by Catherine Breese
I have a burning question. Why do men love fire so much? Not just fire itself–which suits only a certain category of psychopath–but anything at all to do with making fires, building fires, lighting lighters, playing with matches (despite all parental instruction to the contrary), lighter fluid (they buy gallons of the stuff) and, of course, the pinnacle of all fire-related enjoyment, the firework. Men love fireworks, a lot more than women do. All the Title IX funds in the USA are not going to balance this one out. Yes, I’m sure there is a woman or two out there who share the enthusiasm for flames, but I purport that if you put two men in a room (gay or straight) with an incendiary device of any kind, one of them will light it and the other will suggest an object in the room that could be set ablaze. When the Chinese invented fireworks a few thousand years ago, I can assure you there was not a woman for miles.
This isn’t criticism–it’s just a puzzling observation. Hey, fireworks are dangerous. Not a July 4th has gone by during my lifetime that the local newspaper hasn’t published an article about a young man who blew off a few fingers or received burns requiring hospitalization while using fireworks. These stories are meant to be didactic, designed to scare young people into having common sense. However, what most Americans seem to believe is that this one injured individual is exceptional; he is nothing more than collateral damage in the battle for fiery flaming fun.
When I was a young, more than a few of my teenaged male friends received scarring burns from a little game of shoot the bottle rocket at one another. In my own family (two female children), we girls were allowed to play with sparklers and attend publically sponsored fireworks shows run by professionals. My dad, on the other hand, had a different set of rules for himself. A high school principal, my father occasionally confiscated illegal fireworks from rule-breaking students (M80s and H100s were the popular models). Yes, he brought those loud nuisances along on our lakeside vacation and set off every one. He was not alone. My uncle never failed to purchase some giant box of glorious danger with all of the instructions conveniently written in Chinese. Strangely, it was claimed that these fireworks were for the entertainment of the children, but we children were not allowed anywhere near the fun of lighting the fuse.
Recently, I was in a Canadian bakery purchasing some delicious sugary baked treats. The baker reminded us that it was actually the 4th of July, and if we were good Americans we would set off some fireworks in celebration of manifest destiny and American imperialism. We agreed. So we immediately set off for the Gift Bowl, a beachside junk store where one can purchase highly dangerous and probably illegal fireworks alongside of assorted other inflatable toys and hand-crafted wool blankets and socks. My enthusiasm for the whole fireworks thing was minimal at best, but I have always wanted to try one of those Chinese lanterns that are illegal just about everywhere because they have frequently burned down forests and homes. They look so pretty, though. So, foolishly, (sorry ladies) I not only allowed the purchasing of a large wad of fireworks, I actually paid for them. I did get my lantern, however. I had nothing to do with the selection of fireworks, which seemed to take the two males involved very long time. Additionally, a big boom item was purchased–you know those loud bangs that reverberate through your chest and make you a wee bit deaf for a couple of days?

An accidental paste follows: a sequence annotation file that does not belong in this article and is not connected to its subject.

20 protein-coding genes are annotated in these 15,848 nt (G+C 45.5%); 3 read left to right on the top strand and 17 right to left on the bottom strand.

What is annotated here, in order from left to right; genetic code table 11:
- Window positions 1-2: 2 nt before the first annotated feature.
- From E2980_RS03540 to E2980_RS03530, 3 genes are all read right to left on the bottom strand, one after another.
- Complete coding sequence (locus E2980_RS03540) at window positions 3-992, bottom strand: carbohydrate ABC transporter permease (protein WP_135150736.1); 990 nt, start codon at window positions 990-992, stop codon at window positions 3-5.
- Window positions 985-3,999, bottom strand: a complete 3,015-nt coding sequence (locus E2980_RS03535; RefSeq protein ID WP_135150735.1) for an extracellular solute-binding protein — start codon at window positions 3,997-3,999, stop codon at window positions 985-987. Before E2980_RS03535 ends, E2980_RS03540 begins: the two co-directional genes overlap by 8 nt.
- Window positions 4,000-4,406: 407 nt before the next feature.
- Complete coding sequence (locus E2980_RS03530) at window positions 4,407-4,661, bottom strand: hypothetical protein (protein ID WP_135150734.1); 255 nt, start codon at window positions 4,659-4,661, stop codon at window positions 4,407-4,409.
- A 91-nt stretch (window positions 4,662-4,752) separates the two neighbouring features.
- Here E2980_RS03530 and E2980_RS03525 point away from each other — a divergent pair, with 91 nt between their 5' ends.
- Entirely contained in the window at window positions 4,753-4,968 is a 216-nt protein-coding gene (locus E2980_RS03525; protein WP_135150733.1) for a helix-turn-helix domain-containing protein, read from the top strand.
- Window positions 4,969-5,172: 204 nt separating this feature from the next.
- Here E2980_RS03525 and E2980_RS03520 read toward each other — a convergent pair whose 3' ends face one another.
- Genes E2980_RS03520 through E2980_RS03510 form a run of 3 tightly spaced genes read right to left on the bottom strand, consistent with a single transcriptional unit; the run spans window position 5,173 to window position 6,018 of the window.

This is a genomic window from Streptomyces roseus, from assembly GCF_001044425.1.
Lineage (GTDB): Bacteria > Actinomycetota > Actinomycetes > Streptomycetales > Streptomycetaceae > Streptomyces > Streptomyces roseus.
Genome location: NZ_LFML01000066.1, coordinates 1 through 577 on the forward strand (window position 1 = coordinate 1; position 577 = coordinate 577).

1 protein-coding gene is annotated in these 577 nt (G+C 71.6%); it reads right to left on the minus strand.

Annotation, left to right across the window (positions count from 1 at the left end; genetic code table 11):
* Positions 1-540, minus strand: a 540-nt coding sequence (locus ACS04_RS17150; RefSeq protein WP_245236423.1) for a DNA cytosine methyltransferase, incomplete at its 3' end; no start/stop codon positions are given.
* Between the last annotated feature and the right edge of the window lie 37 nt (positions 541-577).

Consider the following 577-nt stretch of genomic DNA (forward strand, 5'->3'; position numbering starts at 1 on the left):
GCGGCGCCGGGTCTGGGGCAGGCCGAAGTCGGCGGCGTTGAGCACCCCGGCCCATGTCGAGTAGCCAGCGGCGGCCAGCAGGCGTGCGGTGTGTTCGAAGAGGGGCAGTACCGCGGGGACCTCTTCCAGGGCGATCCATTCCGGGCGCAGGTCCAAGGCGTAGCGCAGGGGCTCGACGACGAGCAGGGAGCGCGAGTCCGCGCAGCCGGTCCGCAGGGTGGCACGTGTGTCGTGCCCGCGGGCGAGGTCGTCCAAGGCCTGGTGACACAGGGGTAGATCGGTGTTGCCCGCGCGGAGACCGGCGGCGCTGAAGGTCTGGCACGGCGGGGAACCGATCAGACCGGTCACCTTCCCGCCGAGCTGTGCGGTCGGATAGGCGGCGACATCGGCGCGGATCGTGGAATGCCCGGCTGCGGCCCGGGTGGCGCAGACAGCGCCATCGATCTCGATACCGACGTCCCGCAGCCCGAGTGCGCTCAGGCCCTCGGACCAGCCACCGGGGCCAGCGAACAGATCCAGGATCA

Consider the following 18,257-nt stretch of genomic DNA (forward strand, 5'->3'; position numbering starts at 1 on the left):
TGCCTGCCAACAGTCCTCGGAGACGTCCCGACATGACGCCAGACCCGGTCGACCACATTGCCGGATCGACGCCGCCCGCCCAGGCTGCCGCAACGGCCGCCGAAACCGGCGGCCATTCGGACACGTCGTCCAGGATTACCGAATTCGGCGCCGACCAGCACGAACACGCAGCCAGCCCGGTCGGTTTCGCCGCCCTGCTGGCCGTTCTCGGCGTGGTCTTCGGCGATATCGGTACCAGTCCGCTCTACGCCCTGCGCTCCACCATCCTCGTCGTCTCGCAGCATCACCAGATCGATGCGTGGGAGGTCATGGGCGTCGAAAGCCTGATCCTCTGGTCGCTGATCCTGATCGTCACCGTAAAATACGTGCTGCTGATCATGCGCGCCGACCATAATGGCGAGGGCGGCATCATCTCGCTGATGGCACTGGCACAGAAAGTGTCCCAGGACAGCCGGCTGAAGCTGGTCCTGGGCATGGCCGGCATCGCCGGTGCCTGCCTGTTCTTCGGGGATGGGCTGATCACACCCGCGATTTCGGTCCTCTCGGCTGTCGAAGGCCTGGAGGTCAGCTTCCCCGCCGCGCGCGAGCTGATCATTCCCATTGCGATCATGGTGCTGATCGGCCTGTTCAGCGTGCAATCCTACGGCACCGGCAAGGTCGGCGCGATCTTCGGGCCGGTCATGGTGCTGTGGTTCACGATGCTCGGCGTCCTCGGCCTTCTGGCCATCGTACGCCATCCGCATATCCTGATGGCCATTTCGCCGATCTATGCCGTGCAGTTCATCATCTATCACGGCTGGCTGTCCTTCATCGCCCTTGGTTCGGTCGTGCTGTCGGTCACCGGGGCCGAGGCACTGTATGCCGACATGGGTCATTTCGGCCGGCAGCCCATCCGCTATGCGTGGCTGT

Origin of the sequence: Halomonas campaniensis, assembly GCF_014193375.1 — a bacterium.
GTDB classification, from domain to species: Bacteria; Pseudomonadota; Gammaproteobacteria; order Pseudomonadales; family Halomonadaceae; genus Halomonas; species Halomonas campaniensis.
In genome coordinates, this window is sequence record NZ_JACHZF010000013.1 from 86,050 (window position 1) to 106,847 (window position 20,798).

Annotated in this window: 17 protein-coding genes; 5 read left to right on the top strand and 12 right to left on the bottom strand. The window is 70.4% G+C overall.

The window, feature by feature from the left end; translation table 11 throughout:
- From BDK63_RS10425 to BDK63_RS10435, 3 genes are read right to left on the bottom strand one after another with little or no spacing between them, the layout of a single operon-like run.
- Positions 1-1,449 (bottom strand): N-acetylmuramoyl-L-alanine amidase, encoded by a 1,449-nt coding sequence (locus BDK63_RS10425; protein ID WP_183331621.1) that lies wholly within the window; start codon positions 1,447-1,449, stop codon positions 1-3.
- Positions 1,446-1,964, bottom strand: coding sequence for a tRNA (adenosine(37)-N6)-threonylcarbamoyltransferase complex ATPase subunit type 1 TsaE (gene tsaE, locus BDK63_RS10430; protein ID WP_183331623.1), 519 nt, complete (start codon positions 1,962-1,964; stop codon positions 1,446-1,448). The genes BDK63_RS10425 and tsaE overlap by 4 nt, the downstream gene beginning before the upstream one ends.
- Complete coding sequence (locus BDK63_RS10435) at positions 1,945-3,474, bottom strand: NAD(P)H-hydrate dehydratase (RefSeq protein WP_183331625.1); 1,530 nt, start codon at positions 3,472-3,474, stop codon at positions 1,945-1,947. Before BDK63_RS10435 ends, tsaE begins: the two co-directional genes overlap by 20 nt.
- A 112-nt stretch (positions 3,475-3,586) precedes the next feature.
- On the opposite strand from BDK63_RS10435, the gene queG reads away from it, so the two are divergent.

When it got dark my 15-year-old son took a Roman candle outside. I don’t know exactly what happened, or what a Roman candle even is, but all I know is he came back in rubbing his hand and saying he was done with the fireworks for the night. Of course, we couldn’t have that! So, the elder male of the house gathered up the fireworks, set up a camera, and set out to celebrate American Independence Day with additional fire and injury. Well, let’s just say that fireworks were lit, there was a pause, and then a really big boom. Another long pause and then the door opened and everybody slogged back inside. Here is a direct quote: “They should put better directions on those things.” Me: “Do you need ice?” Elder male: “No…oh, give me the damn ice.”
It may have been evolutionally advantageous to be a caveman (cave dweller?) who could start a fire, but it’s just silly now. Our human attraction to fire is inexplicable.
Okay, so in summation, fire is bad. Women are burned a lot less often than men. Fireworks are pretty, though. Sometimes beauty hurts.